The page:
Aggregate planning is an operational activity that does an aggregate plan for the production process, in advance of 2 to 18 months, to give

an idea to management as to what quantity of materials and other resources are to be procured and when, so that the total cost of operations of the organization is kept to the minimum over that period. The quantity of outsourcing, subcontracting of items, overtime of labour, numbers to be hired and fired in each period and the amount of inventory to be held in stock and to be backlogged for each period are decided. All of these activities are done within the framework of the company ethics, policies, and long term commitment to the society, community and the country of operation. Aggregate planning has certain prerequired inputs which are inevitable. They include:
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Information about the resources and the facilities available. Demand forecast for the period for which the planning has to be done. Cost of various alternatives and resources. This includes cost of holding inventory, ordering cost, cost of production through various production alternatives like subcontracting, backordering and overtime. Organizational policies regarding the usage of above alternatives.

"Aggregate Planning is concerned with matching supply and demand of output over the medium time range, up to approximately 12 months into the future. Term aggregate implies that the planning is done for a single overall measure of output or, at the most, a few aggregated product categories. The aim of aggregate planning is to set overall output levels in the near to medium future in the face of fluctuating or uncertain demands. Aggregate planning might seek to influence demand as well as supply." Aggregate Plan Strategies: Level plans:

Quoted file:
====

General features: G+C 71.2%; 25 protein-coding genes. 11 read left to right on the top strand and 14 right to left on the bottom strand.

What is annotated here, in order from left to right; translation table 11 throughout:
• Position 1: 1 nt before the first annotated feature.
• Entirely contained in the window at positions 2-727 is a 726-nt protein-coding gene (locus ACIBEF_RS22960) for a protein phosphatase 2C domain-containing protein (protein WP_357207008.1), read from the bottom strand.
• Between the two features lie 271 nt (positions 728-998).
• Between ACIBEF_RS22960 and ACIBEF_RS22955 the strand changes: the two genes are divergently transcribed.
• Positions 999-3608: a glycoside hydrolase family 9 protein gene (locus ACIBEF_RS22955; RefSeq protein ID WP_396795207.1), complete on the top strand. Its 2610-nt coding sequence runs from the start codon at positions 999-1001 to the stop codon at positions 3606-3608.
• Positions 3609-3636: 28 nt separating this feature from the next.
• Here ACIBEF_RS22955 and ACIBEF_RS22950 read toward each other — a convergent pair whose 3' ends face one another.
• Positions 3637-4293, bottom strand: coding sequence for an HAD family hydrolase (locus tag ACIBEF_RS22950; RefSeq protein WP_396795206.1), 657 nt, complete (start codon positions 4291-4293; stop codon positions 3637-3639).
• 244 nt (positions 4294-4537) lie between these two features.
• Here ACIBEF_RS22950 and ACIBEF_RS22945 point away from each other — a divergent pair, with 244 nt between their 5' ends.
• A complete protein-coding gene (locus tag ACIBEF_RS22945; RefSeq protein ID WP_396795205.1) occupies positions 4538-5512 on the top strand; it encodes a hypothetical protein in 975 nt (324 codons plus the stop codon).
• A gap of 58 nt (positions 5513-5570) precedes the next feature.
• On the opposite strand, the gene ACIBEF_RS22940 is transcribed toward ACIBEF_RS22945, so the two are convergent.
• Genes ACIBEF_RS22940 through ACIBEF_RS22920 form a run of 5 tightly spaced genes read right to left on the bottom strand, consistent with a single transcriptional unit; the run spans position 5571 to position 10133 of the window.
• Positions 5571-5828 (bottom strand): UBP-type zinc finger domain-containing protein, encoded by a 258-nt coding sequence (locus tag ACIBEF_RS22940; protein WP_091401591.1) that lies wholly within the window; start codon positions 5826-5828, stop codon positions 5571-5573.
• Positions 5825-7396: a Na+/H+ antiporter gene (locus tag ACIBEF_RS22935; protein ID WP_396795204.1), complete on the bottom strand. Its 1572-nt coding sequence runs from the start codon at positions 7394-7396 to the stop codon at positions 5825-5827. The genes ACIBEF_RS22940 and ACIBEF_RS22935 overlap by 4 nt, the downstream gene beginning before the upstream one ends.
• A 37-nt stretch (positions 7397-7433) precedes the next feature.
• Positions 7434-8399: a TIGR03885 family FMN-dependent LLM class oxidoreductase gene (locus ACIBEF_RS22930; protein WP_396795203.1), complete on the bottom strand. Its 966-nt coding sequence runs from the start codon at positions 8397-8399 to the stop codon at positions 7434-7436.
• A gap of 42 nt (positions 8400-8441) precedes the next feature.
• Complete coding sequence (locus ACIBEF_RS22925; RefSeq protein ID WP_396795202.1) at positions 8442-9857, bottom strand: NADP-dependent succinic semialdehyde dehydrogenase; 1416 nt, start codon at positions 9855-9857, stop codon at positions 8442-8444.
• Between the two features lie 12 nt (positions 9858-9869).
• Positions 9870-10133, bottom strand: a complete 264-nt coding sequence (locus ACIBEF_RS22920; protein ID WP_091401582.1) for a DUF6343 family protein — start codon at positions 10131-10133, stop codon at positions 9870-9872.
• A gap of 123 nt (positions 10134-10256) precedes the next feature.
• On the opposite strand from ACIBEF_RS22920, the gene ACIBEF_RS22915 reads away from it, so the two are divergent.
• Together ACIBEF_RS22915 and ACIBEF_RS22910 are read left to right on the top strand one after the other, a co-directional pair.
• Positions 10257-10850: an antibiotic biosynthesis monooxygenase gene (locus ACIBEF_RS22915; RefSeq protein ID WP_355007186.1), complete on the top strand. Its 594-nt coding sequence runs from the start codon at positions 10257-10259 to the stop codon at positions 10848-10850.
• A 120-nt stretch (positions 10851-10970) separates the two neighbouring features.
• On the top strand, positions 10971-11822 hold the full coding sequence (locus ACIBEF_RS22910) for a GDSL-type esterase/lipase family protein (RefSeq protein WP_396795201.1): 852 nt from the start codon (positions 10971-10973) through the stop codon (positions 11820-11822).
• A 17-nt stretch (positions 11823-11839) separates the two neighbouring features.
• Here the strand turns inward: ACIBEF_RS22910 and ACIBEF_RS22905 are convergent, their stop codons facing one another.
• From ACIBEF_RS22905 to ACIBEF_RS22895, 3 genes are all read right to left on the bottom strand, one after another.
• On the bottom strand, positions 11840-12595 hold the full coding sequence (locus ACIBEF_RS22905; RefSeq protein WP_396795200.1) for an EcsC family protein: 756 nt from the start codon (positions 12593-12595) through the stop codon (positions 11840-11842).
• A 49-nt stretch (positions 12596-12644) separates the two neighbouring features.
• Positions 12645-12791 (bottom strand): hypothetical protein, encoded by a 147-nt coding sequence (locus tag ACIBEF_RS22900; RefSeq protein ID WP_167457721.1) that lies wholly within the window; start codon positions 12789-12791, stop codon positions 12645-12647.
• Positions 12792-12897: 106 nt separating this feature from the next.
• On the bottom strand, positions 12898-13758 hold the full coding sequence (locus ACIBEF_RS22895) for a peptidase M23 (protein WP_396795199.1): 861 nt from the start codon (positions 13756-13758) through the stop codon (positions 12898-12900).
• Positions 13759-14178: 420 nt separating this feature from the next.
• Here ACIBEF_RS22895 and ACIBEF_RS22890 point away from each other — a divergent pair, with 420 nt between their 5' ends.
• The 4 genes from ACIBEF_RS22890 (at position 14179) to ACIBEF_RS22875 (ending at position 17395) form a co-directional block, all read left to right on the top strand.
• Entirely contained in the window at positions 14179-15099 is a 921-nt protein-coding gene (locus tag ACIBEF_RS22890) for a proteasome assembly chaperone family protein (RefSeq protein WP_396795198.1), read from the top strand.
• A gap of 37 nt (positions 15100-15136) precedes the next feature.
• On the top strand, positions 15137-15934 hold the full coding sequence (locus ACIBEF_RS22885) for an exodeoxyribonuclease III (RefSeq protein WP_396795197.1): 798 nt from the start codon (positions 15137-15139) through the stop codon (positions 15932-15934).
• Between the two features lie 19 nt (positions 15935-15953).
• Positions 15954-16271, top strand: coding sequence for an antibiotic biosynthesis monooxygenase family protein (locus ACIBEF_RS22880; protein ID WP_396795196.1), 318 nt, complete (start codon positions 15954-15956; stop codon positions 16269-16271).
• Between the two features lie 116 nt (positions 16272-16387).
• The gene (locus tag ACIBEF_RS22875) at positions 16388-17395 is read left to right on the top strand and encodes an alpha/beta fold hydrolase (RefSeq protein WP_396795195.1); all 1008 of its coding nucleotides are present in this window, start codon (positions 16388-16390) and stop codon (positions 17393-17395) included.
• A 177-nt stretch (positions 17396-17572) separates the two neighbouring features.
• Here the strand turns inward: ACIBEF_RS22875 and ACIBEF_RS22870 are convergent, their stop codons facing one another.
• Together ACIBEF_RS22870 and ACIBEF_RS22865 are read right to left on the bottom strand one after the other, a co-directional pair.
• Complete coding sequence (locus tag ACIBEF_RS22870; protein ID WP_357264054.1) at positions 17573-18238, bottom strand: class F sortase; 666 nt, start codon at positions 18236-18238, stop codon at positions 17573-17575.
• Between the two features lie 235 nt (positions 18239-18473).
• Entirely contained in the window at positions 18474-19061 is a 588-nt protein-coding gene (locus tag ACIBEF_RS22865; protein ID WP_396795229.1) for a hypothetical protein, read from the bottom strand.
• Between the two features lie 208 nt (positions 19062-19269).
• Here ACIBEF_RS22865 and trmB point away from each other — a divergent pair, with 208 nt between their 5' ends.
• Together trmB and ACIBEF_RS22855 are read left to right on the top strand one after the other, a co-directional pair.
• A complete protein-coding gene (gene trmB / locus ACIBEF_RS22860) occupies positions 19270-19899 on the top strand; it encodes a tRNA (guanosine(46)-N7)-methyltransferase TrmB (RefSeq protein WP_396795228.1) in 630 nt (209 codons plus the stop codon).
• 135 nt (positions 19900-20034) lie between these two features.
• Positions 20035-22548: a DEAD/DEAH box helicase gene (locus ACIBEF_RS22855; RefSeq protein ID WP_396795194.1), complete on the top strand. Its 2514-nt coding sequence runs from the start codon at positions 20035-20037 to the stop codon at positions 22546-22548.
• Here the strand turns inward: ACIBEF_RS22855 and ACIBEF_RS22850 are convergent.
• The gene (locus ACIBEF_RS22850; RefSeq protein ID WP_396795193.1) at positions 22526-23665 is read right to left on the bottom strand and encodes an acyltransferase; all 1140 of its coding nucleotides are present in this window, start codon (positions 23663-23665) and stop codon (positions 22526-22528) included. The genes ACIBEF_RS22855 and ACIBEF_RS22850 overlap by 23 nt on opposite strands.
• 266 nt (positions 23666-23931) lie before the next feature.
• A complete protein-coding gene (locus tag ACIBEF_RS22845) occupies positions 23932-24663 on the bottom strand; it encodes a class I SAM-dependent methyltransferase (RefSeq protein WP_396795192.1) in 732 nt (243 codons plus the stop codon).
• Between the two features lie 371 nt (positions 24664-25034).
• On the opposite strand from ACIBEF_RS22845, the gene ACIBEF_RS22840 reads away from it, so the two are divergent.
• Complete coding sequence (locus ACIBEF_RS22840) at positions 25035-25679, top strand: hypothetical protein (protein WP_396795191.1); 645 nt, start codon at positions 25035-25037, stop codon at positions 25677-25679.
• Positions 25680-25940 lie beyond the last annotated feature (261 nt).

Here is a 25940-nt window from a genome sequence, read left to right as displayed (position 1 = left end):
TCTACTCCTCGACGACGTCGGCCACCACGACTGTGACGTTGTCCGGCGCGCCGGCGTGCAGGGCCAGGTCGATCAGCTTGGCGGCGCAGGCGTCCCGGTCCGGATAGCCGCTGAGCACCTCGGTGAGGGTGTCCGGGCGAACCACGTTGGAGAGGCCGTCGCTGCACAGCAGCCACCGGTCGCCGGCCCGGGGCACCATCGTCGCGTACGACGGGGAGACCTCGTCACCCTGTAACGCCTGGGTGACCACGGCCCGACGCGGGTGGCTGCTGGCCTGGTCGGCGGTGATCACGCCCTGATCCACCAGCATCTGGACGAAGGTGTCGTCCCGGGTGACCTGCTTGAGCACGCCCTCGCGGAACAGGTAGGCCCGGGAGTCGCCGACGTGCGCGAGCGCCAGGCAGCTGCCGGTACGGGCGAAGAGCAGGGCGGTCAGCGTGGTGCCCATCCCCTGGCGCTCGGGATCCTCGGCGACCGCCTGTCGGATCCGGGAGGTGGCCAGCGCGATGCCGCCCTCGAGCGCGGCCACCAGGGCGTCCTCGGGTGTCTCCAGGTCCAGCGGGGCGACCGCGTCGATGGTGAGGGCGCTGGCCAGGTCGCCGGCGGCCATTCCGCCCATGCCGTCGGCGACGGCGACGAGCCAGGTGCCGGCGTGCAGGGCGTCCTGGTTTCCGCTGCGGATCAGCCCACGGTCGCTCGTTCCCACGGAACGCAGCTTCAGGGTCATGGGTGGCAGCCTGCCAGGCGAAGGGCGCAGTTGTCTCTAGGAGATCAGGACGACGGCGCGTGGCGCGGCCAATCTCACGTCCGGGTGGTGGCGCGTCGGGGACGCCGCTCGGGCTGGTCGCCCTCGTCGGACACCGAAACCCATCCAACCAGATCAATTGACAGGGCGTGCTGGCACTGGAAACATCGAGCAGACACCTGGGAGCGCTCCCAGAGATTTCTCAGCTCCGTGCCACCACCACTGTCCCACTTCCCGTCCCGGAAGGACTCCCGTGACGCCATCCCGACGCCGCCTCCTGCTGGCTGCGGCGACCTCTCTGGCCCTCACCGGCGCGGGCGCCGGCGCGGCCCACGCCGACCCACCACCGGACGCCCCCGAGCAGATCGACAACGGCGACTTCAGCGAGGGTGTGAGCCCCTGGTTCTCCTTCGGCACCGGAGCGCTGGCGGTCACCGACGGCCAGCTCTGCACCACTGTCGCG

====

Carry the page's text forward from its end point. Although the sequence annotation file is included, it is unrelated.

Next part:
- Use a constant workforce & produce similar quantities each time period - Use inventories and backorders to absorb demand peaks & valleys

Chase plans:
- Minimize finished good inventories by trying to keep pace with demand fluctuations

Hybrid Strategies
- Build-up inventory ahead of rising demand and use backorders to level extreme peaks - Layoff or furlough workers during lulls - Subcontract production or hire temporary workers to cover short-term peaks - Reassign workers to preventive maintenance during lulls